The names of all individuals and non-governmental organizations have been changed to maintain anonymity.

Portions of “REFUGE” originally appeared in Dutch translation in the August 14, 2013 edition of the magazine De Groene Amsterdammer under the title “Op zoek naar beschutting.”

Part One | Part Two | Part Three

Francisco Cantú is from Prescott, Arizona. From 2012 to 2013 he conducted research on Dutch asylum issues with the support of the University of Amsterdam’s Institute for Migration and Ethnic Studies (IMES) as part of a Fulbright Fellowship. Prior to arriving in the Netherlands, Mr. Cantú worked for several years as a Border Patrol Agent for the United States Border Patrol. His writing is forthcoming in the Fall 2013 editions of J Journal: New Writing on Justice and The South Loop Review, and has previously appeared in Guernica Daily.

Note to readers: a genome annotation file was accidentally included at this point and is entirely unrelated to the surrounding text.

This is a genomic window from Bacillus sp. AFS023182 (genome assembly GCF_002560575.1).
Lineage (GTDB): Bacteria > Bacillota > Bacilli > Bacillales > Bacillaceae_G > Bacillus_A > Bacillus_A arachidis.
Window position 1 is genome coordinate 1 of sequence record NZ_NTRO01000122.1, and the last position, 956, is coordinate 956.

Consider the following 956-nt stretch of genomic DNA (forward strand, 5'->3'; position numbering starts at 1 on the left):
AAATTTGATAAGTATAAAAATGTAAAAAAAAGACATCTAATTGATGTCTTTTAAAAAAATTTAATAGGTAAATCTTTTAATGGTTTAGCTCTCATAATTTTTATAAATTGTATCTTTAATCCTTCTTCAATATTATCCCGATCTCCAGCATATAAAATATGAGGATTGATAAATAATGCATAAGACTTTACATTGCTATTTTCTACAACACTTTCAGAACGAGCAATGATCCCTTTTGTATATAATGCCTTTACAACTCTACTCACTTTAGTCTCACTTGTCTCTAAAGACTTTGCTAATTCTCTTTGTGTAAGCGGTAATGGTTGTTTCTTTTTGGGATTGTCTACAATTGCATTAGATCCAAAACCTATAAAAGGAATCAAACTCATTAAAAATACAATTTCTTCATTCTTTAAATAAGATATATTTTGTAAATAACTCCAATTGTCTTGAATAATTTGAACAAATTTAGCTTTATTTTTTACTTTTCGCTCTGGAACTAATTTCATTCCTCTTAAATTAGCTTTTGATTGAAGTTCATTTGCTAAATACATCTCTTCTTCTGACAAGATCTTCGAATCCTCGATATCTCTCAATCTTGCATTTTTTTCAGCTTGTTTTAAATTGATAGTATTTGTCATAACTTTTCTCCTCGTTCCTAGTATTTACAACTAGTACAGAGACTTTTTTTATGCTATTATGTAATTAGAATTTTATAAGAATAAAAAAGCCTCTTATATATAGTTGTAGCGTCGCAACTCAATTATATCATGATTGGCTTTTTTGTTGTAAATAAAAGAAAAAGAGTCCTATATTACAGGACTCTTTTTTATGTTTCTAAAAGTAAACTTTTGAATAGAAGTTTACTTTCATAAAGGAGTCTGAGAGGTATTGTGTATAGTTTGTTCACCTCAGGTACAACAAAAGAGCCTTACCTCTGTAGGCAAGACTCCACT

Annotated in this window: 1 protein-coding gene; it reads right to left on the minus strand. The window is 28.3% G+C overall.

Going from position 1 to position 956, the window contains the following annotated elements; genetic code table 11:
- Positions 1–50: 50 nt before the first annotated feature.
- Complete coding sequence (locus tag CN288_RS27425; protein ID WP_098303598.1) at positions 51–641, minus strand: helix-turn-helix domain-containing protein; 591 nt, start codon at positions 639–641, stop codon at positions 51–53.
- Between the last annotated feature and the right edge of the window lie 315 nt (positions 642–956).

After a nomadic childhood spent doodling, eating, sleeping, and growing, Michael Hirshon ended up in St. Louis where he studied illustration and design. After years of freelancing he’s now in New York City, in the MFA Illustration as Visual Essay at the School of Visual Arts. Clients include The New York Times, American Express, The Washington Post, and AARP. His work has been recognized by the Society of Illustrators, 3×3, American Illustration, Creative Quarterly, CMYK, and the AIGA. You can see more of his work at www.hirshon.net